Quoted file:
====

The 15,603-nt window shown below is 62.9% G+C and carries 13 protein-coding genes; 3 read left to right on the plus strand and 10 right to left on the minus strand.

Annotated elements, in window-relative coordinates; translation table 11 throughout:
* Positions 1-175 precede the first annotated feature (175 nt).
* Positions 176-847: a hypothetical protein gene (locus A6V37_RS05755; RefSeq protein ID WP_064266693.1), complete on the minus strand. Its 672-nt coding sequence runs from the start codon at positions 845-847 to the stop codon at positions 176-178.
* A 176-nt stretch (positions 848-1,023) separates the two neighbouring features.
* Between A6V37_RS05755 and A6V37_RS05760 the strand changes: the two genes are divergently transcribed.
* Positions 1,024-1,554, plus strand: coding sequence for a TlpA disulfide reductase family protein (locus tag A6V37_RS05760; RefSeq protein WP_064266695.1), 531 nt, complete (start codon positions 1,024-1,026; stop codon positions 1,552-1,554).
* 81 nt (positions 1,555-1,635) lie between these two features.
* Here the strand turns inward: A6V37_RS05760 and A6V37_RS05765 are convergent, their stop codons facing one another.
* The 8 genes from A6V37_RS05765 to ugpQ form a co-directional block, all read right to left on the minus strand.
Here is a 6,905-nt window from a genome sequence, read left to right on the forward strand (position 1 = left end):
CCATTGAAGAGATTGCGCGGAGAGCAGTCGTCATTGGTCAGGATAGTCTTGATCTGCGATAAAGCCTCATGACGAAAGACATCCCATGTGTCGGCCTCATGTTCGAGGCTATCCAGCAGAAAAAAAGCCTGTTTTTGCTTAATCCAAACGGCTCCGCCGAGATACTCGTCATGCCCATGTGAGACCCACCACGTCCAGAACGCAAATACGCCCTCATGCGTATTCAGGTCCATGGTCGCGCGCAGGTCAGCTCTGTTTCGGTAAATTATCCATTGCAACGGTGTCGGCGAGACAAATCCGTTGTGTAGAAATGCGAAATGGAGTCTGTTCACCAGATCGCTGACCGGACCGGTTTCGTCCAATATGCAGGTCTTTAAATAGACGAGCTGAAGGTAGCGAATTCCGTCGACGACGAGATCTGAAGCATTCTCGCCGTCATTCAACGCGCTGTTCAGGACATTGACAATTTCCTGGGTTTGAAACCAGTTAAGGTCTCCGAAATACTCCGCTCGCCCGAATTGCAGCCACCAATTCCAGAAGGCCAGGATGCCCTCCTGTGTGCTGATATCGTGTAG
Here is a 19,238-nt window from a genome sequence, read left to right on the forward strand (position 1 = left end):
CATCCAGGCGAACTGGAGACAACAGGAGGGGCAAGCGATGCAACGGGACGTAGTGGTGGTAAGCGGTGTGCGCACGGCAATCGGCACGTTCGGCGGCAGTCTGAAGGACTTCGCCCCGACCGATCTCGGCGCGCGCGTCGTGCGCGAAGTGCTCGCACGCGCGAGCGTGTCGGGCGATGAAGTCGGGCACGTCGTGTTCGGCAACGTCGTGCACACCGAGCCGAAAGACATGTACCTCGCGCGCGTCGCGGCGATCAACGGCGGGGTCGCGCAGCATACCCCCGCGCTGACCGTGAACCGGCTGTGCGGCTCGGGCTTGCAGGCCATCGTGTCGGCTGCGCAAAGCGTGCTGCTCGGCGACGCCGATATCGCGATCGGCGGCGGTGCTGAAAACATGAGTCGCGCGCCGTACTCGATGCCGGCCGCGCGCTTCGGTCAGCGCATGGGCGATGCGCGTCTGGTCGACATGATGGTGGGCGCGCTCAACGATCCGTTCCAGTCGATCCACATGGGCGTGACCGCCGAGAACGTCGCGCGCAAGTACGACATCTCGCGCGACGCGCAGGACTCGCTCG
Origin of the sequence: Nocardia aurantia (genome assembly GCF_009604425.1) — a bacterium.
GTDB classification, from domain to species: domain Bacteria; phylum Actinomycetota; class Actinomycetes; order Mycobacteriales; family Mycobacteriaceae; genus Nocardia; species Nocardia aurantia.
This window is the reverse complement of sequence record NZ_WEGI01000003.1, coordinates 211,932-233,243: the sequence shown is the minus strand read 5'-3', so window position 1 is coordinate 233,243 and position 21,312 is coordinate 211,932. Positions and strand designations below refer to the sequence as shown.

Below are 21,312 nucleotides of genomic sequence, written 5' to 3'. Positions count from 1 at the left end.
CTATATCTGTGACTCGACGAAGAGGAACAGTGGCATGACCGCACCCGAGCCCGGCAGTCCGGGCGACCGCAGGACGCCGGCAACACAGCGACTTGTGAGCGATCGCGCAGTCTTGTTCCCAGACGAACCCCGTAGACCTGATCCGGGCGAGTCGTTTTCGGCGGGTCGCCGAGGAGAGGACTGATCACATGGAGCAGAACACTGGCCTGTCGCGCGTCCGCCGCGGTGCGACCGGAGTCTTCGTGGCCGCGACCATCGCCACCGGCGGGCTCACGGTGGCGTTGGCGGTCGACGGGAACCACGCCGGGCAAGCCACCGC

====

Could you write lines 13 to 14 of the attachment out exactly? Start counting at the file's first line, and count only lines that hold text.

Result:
Here is a 19,238-nt window from a genome sequence, read left to right on the forward strand (position 1 = left end):
CATCCAGGCGAACTGGAGACAACAGGAGGGGCAAGCGATGCAACGGGACGTAGTGGTGGTAAGCGGTGTGCGCACGGCAATCGGCACGTTCGGCGGCAGTCTGAAGGACTTCGCCCCGACCGATCTCGGCGCGCGCGTCGTGCGCGAAGTGCTCGCACGCGCGAGCGTGTCGGGCGATGAAGTCGGGCACGTCGTGTTCGGCAACGTCGTGCACACCGAGCCGAAAGACATGTACCTCGCGCGCGTCGCGGCGATCAACGGCGGGGTCGCGCAGCATACCCCCGCGCTGACCGTGAACCGGCTGTGCGGCTCGGGCTTGCAGGCCATCGTGTCGGCTGCGCAAAGCGTGCTGCTCGGCGACGCCGATATCGCGATCGGCGGCGGTGCTGAAAACATGAGTCGCGCGCCGTACTCGATGCCGGCCGCGCGCTTCGGTCAGCGCATGGGCGATGCGCGTCTGGTCGACATGATGGTGGGCGCGCTCAACGATCCGTTCCAGTCGATCCACATGGGCGTGACCGCCGAGAACGTCGCGCGCAAGTACGACATCTCGCGCGACGCGCAGGACTCGCTCG